Alosa is fiery, just like her red hair. She is smart, ruthless, strong, and competent—a well-rounded pirate. She is confident and critical; all of which made me enjoy listening to her thoughts. But she is also feminine. For example, she makes her captors bring her clothes and accessories into her cell aboard their ship. While she also uses her belongings to stash lock picks and knives, her demand makes me think of Mulan: “Just because I look like a man doesn’t mean I have to smell like one.” Readers hear a lot that Alosa is holding back because she can’t give herself away. When she makes a mistake, I can tell that she is holding back. But her constant annoyance with minimizing her abilities gets tiring. So, she is not as perfect as she thinks. Alosa also has a tortured past. Her father was brutal in her training as he taught her to learn her limits. Yet, she still works for her father and claims to have freedom. I think she is blinded from his cruelty as he uses her for a weapon. Alosa is also half-human, half-siren. And both half don’t blend. Alosa can call upon her siren self, which she doesn’t like to do often. Readers can feel the change in Alosa through her thoughts, the prose, and people’s perception of her.

Riden can see through Alosa. He sees the change between her two selves and he sees past her facade. Riden is also fiercely loyal to his brother, which I admire despite his brother being an egotistical jerk. Riden is also the opposite of your usual pirate; he has proper hygiene, keeps a pristine room, and holds back on many aspects of pirating.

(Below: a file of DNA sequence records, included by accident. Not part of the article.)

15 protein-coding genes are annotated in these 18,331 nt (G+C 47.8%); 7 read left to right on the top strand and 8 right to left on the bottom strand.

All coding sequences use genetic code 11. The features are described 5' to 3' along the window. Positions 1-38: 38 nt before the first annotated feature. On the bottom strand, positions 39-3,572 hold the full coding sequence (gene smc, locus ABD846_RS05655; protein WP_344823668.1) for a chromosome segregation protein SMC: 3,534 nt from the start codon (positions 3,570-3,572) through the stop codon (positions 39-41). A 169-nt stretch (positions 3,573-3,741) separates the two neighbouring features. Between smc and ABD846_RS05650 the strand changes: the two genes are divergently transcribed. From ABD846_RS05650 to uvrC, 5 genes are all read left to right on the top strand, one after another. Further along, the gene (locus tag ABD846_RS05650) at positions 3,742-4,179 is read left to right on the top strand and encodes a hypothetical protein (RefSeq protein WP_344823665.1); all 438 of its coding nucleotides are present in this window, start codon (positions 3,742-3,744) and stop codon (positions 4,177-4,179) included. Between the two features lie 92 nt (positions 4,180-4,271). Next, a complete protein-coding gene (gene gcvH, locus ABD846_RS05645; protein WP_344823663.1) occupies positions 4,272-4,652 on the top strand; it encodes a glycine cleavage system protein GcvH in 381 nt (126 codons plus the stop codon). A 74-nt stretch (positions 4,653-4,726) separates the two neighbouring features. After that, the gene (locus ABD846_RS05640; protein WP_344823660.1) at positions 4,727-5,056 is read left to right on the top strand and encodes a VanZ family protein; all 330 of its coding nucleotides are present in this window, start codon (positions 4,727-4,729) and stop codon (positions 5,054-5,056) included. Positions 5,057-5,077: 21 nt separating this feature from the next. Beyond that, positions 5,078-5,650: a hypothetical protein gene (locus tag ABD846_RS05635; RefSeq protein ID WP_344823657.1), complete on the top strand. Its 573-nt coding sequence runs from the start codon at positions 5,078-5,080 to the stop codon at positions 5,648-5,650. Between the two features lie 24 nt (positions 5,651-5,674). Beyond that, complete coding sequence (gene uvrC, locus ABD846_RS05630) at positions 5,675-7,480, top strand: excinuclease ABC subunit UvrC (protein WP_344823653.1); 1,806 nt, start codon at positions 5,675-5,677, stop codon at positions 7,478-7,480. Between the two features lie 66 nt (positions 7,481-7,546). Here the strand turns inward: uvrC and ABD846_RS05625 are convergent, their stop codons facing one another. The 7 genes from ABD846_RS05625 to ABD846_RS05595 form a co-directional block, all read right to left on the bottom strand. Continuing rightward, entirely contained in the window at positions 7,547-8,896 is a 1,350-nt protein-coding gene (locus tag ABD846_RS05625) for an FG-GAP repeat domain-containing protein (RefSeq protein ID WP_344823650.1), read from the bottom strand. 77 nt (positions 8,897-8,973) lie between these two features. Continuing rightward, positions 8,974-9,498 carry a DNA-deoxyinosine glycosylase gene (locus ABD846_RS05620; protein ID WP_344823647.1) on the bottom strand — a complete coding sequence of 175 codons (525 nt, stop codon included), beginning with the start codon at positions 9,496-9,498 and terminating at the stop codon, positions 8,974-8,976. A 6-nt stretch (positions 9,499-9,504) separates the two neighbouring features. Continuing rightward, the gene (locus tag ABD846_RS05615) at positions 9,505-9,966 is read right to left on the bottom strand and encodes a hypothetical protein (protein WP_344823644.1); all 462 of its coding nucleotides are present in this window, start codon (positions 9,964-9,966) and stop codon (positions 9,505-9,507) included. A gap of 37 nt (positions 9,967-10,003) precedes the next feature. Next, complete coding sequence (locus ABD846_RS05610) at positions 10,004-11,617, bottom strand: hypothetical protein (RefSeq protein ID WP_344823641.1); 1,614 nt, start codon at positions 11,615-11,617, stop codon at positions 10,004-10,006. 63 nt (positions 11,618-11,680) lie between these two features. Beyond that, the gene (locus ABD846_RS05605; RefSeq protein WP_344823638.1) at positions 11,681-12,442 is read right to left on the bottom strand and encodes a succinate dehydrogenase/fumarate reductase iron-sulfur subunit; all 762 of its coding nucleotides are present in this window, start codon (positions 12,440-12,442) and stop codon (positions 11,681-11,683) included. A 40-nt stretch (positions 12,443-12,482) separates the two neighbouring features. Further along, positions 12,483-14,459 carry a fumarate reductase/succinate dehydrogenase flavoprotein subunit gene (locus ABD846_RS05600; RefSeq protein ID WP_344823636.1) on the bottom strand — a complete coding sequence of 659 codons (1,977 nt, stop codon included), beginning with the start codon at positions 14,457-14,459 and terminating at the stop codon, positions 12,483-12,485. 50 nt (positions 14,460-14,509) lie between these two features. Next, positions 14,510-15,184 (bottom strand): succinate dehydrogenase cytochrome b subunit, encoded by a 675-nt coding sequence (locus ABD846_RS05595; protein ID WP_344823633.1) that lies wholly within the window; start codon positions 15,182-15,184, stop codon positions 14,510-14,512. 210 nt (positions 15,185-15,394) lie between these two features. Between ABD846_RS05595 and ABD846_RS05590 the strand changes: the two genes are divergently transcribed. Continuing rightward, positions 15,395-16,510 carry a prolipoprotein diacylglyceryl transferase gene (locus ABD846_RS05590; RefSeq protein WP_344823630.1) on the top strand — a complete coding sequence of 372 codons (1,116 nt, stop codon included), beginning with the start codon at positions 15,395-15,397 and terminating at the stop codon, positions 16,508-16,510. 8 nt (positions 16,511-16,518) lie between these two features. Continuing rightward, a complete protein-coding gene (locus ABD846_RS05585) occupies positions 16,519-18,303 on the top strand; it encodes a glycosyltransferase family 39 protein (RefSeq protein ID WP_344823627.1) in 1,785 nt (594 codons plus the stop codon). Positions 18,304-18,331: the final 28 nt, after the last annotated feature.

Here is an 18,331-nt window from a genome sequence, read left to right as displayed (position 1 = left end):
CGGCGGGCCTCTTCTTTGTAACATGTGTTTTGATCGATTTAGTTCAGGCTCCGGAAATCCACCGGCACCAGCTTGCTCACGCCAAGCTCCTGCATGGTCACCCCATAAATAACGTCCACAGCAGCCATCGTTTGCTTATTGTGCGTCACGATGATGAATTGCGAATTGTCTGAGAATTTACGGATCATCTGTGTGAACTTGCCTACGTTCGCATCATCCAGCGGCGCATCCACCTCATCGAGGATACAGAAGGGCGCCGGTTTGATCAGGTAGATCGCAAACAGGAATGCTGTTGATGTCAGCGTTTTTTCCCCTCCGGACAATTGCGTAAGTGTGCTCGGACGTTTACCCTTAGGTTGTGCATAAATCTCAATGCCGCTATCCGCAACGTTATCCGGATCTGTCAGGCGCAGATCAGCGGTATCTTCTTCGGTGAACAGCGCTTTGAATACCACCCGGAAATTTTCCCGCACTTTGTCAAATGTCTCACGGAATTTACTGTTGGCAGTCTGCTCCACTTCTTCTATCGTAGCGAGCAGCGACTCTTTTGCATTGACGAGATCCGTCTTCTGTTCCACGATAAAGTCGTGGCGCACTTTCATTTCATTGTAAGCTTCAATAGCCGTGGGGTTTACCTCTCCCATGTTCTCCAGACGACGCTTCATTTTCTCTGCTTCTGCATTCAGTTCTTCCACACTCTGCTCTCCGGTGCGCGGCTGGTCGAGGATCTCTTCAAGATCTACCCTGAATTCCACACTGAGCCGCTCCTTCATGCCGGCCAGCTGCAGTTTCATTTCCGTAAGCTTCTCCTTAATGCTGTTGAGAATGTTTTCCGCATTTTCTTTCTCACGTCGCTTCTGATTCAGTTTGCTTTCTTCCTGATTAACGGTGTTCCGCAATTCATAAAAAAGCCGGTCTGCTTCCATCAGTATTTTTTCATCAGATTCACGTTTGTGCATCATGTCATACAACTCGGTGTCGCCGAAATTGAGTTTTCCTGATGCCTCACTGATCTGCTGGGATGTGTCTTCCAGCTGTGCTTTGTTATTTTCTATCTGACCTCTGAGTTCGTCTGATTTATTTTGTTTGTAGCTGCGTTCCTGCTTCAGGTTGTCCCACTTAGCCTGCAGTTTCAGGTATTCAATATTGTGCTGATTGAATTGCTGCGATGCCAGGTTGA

I totally ship Alosa and Riden. Riden seems honorable, hot, and capable. And it seems that Alosa may agree with me. Aside from their entertaining back-and-forth nature, the fact that Riden can pull Alosa from her siren trance shows a lot about their relationship. While Riden gets caught between his loyalties to Draxen and his feelings for Alosa, I think their strong bonds will prevail.

Draxen seemed like somewhat of a stock characters. He thinks he has it all. The only time I was impressed with him was when he figured out the best way to get information out of Alosa, by threatening to cut her hair. That was a backhanded, clever moved I never expected from him. I like Kearan and Enwen. I don’t have much of a opinion on Kearan, because he always seemed the strong, silent, mysterious type. But Enwen certainly sticks in my mind. He is a rum-good thief and he is a superstitious fool.

While Alosa is an awesome female protagonist, I wish there were more prevalent female characters. Readers see Alosa’s crew through her thoughts and briefly in-person, but not enough interaction to form an opinion of them. I wish there was more about her female crew. I’m sure this will be addressed in Daugher of the Siren Queen, but it was the one thing lacking in this first book.

The setting was just the Nightfarer, and two islands. I think this was the main disappointment for me. I felt like there should have been more exploring and sailing in a pirate book, although I get how that would be hard for Alosa as a prisoner. The ship fights were a good addition but they didn’t strike me like a Pirates of the Carribean attack, because they ended quickly and there was minimal description.